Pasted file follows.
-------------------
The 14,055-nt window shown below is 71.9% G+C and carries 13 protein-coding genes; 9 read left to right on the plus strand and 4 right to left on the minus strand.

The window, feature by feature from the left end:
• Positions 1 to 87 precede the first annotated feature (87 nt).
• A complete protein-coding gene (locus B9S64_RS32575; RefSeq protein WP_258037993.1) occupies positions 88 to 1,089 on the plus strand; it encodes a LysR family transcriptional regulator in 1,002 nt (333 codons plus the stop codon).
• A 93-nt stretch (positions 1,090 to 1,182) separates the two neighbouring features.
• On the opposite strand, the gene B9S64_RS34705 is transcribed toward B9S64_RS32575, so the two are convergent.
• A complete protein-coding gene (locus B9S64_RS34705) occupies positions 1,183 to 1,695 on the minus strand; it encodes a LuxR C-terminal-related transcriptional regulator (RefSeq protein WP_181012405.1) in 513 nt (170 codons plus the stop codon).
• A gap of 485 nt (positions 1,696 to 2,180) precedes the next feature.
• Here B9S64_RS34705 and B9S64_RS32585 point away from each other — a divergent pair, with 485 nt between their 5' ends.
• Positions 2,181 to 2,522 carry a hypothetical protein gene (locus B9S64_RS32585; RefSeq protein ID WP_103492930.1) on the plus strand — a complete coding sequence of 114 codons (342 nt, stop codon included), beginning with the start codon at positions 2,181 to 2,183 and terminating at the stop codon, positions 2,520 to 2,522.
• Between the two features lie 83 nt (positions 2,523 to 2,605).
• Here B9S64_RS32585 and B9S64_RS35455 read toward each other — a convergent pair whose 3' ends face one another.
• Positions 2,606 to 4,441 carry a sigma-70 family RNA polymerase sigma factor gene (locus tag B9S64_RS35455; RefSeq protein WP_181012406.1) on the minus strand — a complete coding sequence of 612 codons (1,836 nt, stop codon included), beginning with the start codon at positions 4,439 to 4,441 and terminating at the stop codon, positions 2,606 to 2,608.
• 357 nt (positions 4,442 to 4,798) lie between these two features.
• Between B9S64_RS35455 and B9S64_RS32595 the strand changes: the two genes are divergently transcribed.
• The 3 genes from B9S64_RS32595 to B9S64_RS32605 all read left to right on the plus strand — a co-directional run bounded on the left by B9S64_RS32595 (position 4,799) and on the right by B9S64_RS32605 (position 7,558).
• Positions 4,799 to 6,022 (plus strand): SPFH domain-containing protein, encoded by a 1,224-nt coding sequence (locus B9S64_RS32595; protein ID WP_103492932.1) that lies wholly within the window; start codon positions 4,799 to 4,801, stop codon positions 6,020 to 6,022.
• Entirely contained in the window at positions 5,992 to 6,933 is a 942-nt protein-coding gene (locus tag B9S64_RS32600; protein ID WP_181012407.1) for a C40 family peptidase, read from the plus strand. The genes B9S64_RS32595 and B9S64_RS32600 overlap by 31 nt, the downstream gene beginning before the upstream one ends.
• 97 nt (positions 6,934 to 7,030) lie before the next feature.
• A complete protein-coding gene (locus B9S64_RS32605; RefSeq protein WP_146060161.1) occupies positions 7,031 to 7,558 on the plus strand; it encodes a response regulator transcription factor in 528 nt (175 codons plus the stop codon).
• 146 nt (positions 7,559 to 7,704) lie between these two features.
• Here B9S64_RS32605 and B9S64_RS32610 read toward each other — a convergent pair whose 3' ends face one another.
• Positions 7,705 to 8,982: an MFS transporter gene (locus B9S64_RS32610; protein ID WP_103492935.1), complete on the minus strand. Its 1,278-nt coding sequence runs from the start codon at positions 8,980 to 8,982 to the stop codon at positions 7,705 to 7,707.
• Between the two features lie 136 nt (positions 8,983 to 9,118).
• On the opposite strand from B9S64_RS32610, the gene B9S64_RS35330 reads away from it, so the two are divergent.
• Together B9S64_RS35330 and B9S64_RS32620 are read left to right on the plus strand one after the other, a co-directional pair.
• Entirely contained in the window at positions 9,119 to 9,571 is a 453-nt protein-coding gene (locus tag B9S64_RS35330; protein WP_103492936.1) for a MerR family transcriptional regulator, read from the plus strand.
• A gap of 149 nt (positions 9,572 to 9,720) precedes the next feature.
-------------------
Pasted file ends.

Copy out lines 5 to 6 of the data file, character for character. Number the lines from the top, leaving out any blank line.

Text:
• A 93-nt stretch (positions 1,090 to 1,182) separates the two neighbouring features.
• On the opposite strand, the gene B9S64_RS34705 is transcribed toward B9S64_RS32575, so the two are convergent.